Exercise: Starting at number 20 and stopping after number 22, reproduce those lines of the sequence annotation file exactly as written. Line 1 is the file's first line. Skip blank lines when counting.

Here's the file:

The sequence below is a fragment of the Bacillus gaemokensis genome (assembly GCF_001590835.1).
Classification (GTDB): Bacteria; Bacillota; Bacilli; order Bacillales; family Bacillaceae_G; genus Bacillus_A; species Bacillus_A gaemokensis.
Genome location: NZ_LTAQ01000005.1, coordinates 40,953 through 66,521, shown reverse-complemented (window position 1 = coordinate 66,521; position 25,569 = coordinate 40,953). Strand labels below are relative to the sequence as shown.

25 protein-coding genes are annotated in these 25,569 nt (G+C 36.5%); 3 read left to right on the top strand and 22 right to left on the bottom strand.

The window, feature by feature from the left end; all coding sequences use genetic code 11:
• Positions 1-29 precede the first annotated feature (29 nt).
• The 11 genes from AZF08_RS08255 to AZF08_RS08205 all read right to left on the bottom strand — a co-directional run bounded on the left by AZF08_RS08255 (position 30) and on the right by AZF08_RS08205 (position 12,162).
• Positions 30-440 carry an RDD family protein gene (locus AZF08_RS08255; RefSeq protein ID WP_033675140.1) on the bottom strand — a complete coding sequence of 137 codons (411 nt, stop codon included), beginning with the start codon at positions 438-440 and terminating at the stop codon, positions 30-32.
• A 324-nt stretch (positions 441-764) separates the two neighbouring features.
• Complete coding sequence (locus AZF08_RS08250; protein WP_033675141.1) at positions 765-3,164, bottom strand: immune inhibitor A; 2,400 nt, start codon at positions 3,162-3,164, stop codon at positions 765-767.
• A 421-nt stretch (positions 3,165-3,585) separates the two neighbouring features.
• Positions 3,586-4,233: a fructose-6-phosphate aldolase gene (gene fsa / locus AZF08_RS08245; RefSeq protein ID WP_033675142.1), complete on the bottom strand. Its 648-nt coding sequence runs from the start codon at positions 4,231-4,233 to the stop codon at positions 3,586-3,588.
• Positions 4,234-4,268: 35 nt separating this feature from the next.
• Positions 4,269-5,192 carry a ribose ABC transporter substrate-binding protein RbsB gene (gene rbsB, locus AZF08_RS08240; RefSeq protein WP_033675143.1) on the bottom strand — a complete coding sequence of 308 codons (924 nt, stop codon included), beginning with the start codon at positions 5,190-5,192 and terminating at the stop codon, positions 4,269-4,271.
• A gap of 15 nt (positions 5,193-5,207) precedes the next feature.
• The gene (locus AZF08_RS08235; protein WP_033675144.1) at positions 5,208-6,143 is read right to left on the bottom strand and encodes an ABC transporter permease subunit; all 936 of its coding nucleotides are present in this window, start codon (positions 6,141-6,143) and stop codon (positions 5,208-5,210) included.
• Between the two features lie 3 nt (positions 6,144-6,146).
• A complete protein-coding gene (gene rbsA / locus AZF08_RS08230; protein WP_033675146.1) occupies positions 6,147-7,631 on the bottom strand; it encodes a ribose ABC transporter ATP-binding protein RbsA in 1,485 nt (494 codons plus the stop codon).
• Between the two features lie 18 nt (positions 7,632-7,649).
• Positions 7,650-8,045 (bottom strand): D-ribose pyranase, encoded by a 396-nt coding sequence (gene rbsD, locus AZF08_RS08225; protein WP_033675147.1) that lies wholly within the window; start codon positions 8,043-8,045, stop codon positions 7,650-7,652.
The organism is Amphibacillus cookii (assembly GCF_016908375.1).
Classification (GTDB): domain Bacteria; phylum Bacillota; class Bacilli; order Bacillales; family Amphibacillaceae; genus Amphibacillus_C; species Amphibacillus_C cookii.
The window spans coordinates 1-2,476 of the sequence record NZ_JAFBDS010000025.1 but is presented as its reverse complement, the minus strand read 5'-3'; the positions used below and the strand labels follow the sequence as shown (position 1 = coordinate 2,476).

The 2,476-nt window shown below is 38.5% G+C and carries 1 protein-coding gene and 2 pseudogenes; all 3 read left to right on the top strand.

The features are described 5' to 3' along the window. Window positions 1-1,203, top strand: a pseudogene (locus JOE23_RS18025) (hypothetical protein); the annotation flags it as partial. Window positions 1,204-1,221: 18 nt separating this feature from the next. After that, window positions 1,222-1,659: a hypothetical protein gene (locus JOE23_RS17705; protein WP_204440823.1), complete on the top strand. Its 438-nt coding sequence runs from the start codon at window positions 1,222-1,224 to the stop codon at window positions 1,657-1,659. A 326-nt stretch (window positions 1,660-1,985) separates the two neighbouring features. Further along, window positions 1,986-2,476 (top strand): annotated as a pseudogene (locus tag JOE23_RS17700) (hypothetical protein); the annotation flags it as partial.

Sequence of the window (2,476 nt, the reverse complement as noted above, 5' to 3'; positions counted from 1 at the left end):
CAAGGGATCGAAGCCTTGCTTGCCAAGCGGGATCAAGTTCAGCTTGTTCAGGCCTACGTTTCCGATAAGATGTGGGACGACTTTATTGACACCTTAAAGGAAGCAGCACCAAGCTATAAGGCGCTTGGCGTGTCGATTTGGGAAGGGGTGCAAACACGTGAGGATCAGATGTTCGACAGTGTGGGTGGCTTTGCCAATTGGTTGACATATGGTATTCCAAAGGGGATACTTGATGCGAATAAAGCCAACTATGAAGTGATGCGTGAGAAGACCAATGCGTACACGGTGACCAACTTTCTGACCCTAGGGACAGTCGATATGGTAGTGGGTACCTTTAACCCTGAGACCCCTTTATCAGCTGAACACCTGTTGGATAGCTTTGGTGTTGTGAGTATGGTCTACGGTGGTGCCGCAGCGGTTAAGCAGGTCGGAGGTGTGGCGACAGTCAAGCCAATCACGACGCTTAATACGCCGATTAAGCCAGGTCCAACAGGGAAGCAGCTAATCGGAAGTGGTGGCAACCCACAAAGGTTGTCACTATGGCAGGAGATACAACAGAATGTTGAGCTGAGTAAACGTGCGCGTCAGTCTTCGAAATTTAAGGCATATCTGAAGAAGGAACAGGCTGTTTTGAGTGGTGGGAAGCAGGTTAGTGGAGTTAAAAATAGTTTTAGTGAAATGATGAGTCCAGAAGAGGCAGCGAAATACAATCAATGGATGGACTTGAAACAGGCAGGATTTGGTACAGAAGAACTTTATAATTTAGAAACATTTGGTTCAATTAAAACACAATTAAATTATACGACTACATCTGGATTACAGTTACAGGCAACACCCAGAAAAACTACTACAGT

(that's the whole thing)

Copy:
• Positions 7,650-8,045 (bottom strand): D-ribose pyranase, encoded by a 396-nt coding sequence (gene rbsD, locus AZF08_RS08225; protein WP_033675147.1) that lies wholly within the window; start codon positions 8,043-8,045, stop codon positions 7,650-7,652.
The organism is Amphibacillus cookii (assembly GCF_016908375.1).
Classification (GTDB): domain Bacteria; phylum Bacillota; class Bacilli; order Bacillales; family Amphibacillaceae; genus Amphibacillus_C; species Amphibacillus_C cookii.